The role of Barlaam in the history of the Renaissance was in reality much more modest. He was nothing but a rather imperfect teacher of the Greek language, who could impart the elements of grammar and serve as a dictionary, “containing,” said Korelin, “very inexact information.” The most correct estimation of Barlaam’s significance was given by A. Veselovsky: “The role of Barlaam in the history of earlier Italian humanism is superficial and casual … As a medieval scholastic and enemy of Platonic philosophy, he could share with his Western friends only the knowledge of the Greek language and some fragments of erudition; but he was magnified by virtue of the hopes and expectations in which the genuine evolution of humanism expressed itself and to which he was unable to respond.”
The second Greek who played a considerable role in the epoch of the earlier Renaissance was a pupil of Barlaam, Leontius Pilatus, who like his teacher came from Calabria and who died in the seventh decade of the fourteenth century. Moving from Italy to Greece and back again, passing in Italy for a Greek of Thessalonica and in Greece for an Italian and living nowhere without quarrels, he stayed for three years at Florence with Boccaccio, to whom he taught Greek and gave some information for his Genealogy of the Gods. Both Petrarca and Boccaccio spoke of Leontius in their writings, and depict in a similar way the refractory, harsh, and impertinent character and repulsive appearance of this “man of such bestial manners and strange customs.” In one of his letters to Boccaccio, Petrarca wrote that Leontius, who left him after many insolent remarks against Italy and the Italians, on his journey sent him a letter “longer and more disgusting than his beard and hair, in which he exalts to the skies hated Italy and vilifies and blames Greece and Byzantium, which he greatly exalted before; then he asks me to call him back to me and supplicates and beseeches more earnestly than the Apostle Peter besought Christ commanding the waters.” In the same letter are the following interesting lines: “And now listen and laugh: among other things, he asks me to recommend him by letter to the Constantinopolitan Emperor, whom I know neither personally nor by name; but he wants this and therefore imagines that [that Emperor] is as benevolent and gracious to me as the Roman Emperor; as if the similarity of their title identified them, or because the Greeks call Constantinople the second Rome and dare to regard it not only as equal to the ancient, but even as surpassing it in population and wealth.” In his Genealogy of the Gods Boccaccio described Leontius as horribly ugly, always absorbed in his thoughts, rough and unfriendly, but the greatest living authority on Greek literature and an inexhaustible archive of Greek legends and fables.” While he was with Boccaccio, Leontius made the first literary Latin translation of Homer. However, this translation was so unsatisfactory that later humanists judged it desirable to replace it by a new one. Taking into account the fact that Leontius, as Boccaccio stated, was indebted to his teacher Barlaam for much of his knowledge, Th. Uspensky said that “the importance of the latter must rise even higher in our eyes.”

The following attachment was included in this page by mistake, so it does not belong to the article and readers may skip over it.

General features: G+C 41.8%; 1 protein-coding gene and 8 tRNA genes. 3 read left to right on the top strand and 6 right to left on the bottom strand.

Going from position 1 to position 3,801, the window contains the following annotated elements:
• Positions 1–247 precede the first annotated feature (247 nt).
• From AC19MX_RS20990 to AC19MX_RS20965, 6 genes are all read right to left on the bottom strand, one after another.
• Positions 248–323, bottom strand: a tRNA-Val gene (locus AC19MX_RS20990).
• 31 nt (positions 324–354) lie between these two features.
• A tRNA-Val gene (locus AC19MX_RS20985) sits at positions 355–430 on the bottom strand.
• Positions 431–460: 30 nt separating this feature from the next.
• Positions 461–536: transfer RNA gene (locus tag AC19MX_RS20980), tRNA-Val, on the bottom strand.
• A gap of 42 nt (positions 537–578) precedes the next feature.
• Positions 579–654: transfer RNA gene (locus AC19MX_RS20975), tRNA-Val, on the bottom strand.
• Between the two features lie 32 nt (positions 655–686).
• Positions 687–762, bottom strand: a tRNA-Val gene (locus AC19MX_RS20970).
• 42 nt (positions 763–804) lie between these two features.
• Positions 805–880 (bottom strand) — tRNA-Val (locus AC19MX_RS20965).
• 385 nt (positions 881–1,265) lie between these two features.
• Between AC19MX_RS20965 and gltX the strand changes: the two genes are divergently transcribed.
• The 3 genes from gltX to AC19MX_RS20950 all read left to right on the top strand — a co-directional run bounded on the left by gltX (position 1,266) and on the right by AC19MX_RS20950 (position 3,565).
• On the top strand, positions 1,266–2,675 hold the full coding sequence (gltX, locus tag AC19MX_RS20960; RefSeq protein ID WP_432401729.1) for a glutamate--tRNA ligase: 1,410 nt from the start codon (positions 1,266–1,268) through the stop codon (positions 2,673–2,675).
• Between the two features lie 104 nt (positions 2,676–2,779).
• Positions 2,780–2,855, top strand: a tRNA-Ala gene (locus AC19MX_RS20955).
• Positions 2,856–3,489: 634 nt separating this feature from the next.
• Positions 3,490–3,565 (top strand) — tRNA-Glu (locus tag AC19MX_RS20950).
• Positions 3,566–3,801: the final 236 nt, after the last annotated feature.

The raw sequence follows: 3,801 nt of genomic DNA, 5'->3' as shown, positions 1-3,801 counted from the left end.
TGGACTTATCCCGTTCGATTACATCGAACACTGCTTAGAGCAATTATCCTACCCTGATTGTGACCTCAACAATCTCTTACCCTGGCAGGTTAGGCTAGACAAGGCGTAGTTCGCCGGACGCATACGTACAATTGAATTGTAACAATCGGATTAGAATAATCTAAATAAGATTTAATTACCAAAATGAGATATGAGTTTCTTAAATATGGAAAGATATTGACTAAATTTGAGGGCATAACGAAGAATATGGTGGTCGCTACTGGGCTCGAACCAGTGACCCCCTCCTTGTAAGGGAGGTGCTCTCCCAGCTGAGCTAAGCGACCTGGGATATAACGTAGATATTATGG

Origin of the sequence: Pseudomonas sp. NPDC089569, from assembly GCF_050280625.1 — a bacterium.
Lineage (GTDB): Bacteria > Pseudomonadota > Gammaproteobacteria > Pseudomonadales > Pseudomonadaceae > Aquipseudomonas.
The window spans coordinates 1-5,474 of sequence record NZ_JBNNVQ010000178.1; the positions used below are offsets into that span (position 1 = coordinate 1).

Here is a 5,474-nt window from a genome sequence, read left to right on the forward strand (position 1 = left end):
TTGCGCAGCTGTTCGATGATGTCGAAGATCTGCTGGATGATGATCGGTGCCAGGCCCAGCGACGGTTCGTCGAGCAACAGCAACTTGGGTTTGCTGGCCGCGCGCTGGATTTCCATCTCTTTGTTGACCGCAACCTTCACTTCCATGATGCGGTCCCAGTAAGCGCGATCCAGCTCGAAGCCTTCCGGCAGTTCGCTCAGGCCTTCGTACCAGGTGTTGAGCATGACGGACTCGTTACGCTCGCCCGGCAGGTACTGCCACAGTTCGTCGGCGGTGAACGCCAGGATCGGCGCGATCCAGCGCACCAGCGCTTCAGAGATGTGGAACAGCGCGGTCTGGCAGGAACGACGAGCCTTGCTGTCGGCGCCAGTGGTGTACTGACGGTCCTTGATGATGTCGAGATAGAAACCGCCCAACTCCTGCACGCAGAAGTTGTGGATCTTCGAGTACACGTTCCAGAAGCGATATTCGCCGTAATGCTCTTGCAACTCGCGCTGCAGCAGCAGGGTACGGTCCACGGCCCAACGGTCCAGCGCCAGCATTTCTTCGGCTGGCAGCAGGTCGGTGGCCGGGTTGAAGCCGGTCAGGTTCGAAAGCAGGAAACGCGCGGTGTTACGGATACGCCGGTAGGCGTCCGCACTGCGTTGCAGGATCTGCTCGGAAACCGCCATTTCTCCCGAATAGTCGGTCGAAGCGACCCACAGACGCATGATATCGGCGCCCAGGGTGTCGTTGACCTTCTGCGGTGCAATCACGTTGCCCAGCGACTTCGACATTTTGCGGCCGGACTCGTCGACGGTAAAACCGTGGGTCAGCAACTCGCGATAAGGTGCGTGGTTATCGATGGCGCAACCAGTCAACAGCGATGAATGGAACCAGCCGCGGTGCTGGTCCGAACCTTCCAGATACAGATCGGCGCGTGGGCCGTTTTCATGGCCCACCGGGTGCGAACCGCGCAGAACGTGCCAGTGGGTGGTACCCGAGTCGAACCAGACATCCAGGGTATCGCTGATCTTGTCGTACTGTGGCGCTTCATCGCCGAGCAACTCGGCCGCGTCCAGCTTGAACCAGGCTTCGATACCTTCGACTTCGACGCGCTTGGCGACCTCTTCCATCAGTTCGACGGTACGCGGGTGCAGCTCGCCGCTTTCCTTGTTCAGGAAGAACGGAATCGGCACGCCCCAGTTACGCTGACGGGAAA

Fully recognizing the considerable influence of Leontius Pilatus on Boccaccio in the study of Greek, nevertheless, in the general history of the Renaissance, the role of Pilatus is reduced to the spreading of the knowledge of the Greek language and literature in Italy by means of lessons and translations. Moreover, the immortality of Boccaccio does not rest upon the material afforded him by Greek literature, but upon an entirely different basis.
Thus, the role in the history of the early humanistic movement of these Greeks who were in origin not Byzantines, but south Italians (Calabrians), is reduced to the mere transmission of technical information on language and literature.